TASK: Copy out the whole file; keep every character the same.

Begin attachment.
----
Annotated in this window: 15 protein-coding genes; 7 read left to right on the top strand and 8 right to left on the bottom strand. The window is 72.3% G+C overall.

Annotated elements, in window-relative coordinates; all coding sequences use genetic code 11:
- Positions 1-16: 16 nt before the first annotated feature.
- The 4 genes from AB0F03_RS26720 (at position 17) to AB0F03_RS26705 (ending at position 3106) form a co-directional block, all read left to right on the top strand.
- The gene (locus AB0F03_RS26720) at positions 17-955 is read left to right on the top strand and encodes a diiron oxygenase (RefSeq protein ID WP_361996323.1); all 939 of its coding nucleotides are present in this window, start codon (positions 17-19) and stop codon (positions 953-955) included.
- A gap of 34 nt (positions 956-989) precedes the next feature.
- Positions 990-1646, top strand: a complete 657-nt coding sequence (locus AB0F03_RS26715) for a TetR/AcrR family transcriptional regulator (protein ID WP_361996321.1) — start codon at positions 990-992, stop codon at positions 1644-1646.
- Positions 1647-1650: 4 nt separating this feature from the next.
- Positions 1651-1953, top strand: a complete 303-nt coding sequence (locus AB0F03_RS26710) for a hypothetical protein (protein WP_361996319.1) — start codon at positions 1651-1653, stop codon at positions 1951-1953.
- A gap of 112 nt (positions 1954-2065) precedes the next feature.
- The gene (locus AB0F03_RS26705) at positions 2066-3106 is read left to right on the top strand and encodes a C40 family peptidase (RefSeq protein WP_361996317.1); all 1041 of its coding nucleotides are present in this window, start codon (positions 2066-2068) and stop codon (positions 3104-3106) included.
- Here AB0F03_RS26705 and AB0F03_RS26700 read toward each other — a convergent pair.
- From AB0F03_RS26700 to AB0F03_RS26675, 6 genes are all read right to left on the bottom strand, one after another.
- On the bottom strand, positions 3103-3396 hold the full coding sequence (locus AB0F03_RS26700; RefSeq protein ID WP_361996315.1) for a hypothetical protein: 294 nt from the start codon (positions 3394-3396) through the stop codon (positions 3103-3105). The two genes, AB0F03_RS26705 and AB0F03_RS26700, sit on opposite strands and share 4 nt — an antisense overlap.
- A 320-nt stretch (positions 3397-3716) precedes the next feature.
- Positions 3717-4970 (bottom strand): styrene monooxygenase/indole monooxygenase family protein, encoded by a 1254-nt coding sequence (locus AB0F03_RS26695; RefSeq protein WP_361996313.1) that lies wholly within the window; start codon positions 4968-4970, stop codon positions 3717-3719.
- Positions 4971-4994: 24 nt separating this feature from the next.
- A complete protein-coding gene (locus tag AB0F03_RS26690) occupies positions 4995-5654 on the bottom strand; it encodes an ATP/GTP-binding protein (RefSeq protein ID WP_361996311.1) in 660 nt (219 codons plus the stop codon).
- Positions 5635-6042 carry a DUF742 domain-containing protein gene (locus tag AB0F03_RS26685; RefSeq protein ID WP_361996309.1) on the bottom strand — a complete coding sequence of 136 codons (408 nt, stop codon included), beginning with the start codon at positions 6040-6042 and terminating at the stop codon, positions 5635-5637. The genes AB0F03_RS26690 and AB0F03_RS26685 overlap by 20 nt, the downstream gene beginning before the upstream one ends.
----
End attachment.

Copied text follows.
Annotated in this window: 15 protein-coding genes; 7 read left to right on the top strand and 8 right to left on the bottom strand. The window is 72.3% G+C overall.

Annotated elements, in window-relative coordinates; all coding sequences use genetic code 11:
- Positions 1-16: 16 nt before the first annotated feature.
- The 4 genes from AB0F03_RS26720 (at position 17) to AB0F03_RS26705 (ending at position 3106) form a co-directional block, all read left to right on the top strand.
- The gene (locus AB0F03_RS26720) at positions 17-955 is read left to right on the top strand and encodes a diiron oxygenase (RefSeq protein ID WP_361996323.1); all 939 of its coding nucleotides are present in this window, start codon (positions 17-19) and stop codon (positions 953-955) included.
- A gap of 34 nt (positions 956-989) precedes the next feature.
- Positions 990-1646, top strand: a complete 657-nt coding sequence (locus AB0F03_RS26715) for a TetR/AcrR family transcriptional regulator (protein ID WP_361996321.1) — start codon at positions 990-992, stop codon at positions 1644-1646.
- Positions 1647-1650: 4 nt separating this feature from the next.
- Positions 1651-1953, top strand: a complete 303-nt coding sequence (locus AB0F03_RS26710) for a hypothetical protein (protein WP_361996319.1) — start codon at positions 1651-1653, stop codon at positions 1951-1953.
- A gap of 112 nt (positions 1954-2065) precedes the next feature.
- The gene (locus AB0F03_RS26705) at positions 2066-3106 is read left to right on the top strand and encodes a C40 family peptidase (RefSeq protein WP_361996317.1); all 1041 of its coding nucleotides are present in this window, start codon (positions 2066-2068) and stop codon (positions 3104-3106) included.
- Here AB0F03_RS26705 and AB0F03_RS26700 read toward each other — a convergent pair.
- From AB0F03_RS26700 to AB0F03_RS26675, 6 genes are all read right to left on the bottom strand, one after another.
- On the bottom strand, positions 3103-3396 hold the full coding sequence (locus AB0F03_RS26700; RefSeq protein ID WP_361996315.1) for a hypothetical protein: 294 nt from the start codon (positions 3394-3396) through the stop codon (positions 3103-3105). The two genes, AB0F03_RS26705 and AB0F03_RS26700, sit on opposite strands and share 4 nt — an antisense overlap.
- A 320-nt stretch (positions 3397-3716) precedes the next feature.
- Positions 3717-4970 (bottom strand): styrene monooxygenase/indole monooxygenase family protein, encoded by a 1254-nt coding sequence (locus AB0F03_RS26695; RefSeq protein WP_361996313.1) that lies wholly within the window; start codon positions 4968-4970, stop codon positions 3717-3719.
- Positions 4971-4994: 24 nt separating this feature from the next.
- A complete protein-coding gene (locus tag AB0F03_RS26690) occupies positions 4995-5654 on the bottom strand; it encodes an ATP/GTP-binding protein (RefSeq protein ID WP_361996311.1) in 660 nt (219 codons plus the stop codon).
- Positions 5635-6042 carry a DUF742 domain-containing protein gene (locus tag AB0F03_RS26685; RefSeq protein ID WP_361996309.1) on the bottom strand — a complete coding sequence of 136 codons (408 nt, stop codon included), beginning with the start codon at positions 6040-6042 and terminating at the stop codon, positions 5635-5637. The genes AB0F03_RS26690 and AB0F03_RS26685 overlap by 20 nt, the downstream gene beginning before the upstream one ends.